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And so, another working week will soon draw to a close. Not a moment too soon, yes? This is, you may recall, our treasured signal to daydream about weekend plans. We have an exceedingly modest agenda this time around. We hope to escort Mrs. Pharmalot to a rent party, catch up on our reading, take several naps, and promenade with the official mascot. And what about you? This may be an opportunity to stock up on winter gear or plan a holiday getaway. You could make time for someone special or simply take stock of events, such as they are. Well, whatever you do, have a grand time. But be safe. Enjoy, and see you soon.

A New York state judge scheduled what could be the second state-level trial in the U.S. on the impact of the opioid crisis, the Associated Press writes. Judge Jerry Garguilo set a trial date of Jan. 20 for claims brought by the New York State attorney general and the Long Island counties of Nassau and Suffolk against a group of drug manufacturers and distributors. The first federal trial had been scheduled to start in October but was stopped when most of the defendants reached settlements with the two Ohio counties that brought the claims.

Teva Pharmaceutical (TEVA) expressed confidence in its ability to continue paying down its $27 billion debt even if it is forced to pay billions of dollars to settle thousands of U.S. opioid lawsuits, Reuters says. Attorneys general of four U.S. states agreed on a proposed deal in which Teva would provide $23 billion worth of generic Suboxone and pay $250 million in cash over 10 years. But the medicine Teva plans to give away will likely cost the company far less than $23 billion based on the way the drug maker plans to account for the value of the treatment.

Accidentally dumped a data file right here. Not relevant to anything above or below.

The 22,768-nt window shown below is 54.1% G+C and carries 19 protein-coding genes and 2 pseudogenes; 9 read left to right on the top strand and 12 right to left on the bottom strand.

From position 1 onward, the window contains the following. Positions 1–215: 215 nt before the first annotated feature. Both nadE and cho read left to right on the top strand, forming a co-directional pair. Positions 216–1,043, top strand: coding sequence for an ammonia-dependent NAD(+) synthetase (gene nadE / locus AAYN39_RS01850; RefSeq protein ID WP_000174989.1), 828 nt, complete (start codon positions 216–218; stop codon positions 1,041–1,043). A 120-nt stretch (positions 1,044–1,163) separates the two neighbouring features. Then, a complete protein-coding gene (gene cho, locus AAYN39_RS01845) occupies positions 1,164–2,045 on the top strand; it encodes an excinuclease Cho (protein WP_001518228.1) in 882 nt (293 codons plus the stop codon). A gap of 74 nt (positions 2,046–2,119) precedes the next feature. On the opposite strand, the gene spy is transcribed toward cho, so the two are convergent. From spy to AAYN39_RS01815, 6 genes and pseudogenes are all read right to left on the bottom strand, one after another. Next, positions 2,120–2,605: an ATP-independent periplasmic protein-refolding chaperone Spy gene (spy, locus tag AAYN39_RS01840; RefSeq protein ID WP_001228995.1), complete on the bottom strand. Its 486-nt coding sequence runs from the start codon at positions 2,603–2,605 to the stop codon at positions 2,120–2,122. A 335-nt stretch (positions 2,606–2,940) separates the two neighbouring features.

Public Citizen filed a petition with the Drug Enforcement Administration and the Food and Drug Administration to reclassify Tramadol, an opioid that is used to treat severe pain in adults. The advocacy wants Tramadol designed a Schedule II controlled substance because it is overprescribed, often misused, highly addictive, and potentially deadly — and therefore, contributes to the opioid crisis. Currently, the drug is listed as a Schedule IV drug, which are those with a low potential for abuse and a low risk of dependence.

Plaintiff lawyers in big product liability cases are often complicit in perpetuating the practice of keeping important safety information under wraps, Reuters reports. Their willing participation in a process that hides critical information about potentially harmful and even deadly products prevents consumers from making informed choices and regulators from taking corrective action. This clashes with the image plaintiff lawyers cultivate as champions of transparency, fighting to hold corporate America accountable for making and selling harmful products.

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